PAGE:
Helping Your Child Reduce Self-Harming Behavior

Self-harm, or inflicting physical harm onto one’s body to ease emotional distress, is not uncommon in kids and teens.

In fact, according to clinical psychologist Deborah Serani, PsyD, in her book Depression and Your Child: A Guide for Parents and Caregivers, about 15 percent of kids and teens engage in self-harm.

There are many forms of self-harm, including cutting, scratching, hitting and burning. Many kids and teens who self-harm also struggle with depression, anxiety, eating disorders, physical abuse or other serious concerns or psychological disorders.

These kids “don’t know how to verbalize their feelings, and instead, act them out by self-injuring,” Serani writes. Kids might self-harm to soothe deep sadness or other overwhelming emotions. They might do it to express self-loathing or shame. They might do it to express negative thoughts they can’t articulate. They might do it because they feel helpless.

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Addiction

Community: The Kinship of Thinspiration

From beneath her beautifully tiny, A-cup breasts, her smooth ribs, covered only by a thin layer of white flesh, peeked out, taunting me, reminding me of what I could never be.

Yet, at the same time, they gave me a glimmer of empty hope that one day my ribs may protrude like hers. One day, my hip bones may sharpen and stick out, my collar bone may reveal itself to the public, my thighs may one day stop touching.

At 13, I found myself sitting in my living room, my eyes glued to the screen of my family’s clunky, black desktop as I fantasized what it would be like to be this 18-year-old goddess whose long, wavy dirty-blonde hair hung limp and dry from her scalp in that sexy, I-don’t-care fashion, framing her thin, pale, drawn-out face, made paler by her piercing, bright blue eyes encased by her dark bags and heavy black eyeshadow.

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The Psychology of Eating Disorders

According to statistics provided by the National Association of Anorexia Nervosa and Associated Disorders (ANAD), there are up to 24 million people in the United States who suffer from eating disorders. This includes people of all ages and both genders and can result in premature death or other serious health problems.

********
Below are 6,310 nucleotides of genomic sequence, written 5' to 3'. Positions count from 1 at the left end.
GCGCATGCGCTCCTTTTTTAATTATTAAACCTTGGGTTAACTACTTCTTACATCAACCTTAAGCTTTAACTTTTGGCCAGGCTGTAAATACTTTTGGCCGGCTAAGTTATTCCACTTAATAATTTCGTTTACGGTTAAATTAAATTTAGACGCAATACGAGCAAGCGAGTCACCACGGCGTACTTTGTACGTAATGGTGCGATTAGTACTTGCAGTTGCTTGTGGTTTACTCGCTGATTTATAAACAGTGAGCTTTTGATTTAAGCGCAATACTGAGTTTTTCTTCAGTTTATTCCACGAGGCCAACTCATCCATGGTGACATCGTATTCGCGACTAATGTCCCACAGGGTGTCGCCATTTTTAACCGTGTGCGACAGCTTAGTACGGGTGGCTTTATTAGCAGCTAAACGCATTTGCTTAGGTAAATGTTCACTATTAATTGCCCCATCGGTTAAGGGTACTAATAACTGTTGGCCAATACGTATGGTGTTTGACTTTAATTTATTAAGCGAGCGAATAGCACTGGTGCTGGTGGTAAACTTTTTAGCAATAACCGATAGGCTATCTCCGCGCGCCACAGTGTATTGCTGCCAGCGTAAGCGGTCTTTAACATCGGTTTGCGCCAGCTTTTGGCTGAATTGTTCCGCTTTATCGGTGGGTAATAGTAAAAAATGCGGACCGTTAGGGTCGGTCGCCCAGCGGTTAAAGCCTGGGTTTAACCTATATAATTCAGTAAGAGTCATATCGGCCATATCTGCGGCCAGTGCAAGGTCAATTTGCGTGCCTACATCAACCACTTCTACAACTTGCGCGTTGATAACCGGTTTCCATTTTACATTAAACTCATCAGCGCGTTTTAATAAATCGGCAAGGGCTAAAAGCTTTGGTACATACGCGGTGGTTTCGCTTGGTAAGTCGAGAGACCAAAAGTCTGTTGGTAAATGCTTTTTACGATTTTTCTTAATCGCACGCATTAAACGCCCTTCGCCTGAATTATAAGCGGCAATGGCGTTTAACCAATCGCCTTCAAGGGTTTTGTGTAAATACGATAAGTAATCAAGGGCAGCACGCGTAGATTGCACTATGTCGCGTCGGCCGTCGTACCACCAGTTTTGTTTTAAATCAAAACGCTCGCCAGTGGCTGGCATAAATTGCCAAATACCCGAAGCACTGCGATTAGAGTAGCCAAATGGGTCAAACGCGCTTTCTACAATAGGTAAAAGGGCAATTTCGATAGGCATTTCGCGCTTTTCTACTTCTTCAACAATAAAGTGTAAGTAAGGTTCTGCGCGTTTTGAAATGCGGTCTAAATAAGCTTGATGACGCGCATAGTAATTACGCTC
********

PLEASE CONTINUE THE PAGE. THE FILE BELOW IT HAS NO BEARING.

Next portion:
Although common perceptions regarding eating disorders involve a belief that the afflicted person has a desire to be thin, more often than not, there are other underlying causes behind an eating disorder.

Several factors can cause the onset of an eating disorder, or turn negative eating habits into a full-blown condition. These causes can include certain personality traits and psychological factors, high-stress events, abuse, post-traumatic stress disorder (PTSD), and difficult family life.

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Anorexia

Can We Stamp Out Thinspiration on Twitter? Torri Singer Thinks We Can

Pro-anorexia (or "pro-ana") groups have been around online for over a decade, and we first discussed them here five years ago. More recently, with the rise of social networks such as Facebook, Twitter, and Pinterest, these groups have found a new life. Often associated with the label "thinspiration," these groups elevate the idea of being thin to a virtual religion.

People who are all about thinspiration engage in disordered eating in order to be as thin as possible -- a common symptom of anorexia. But they don't see it as a disorder or a problem, making this an insidious problem.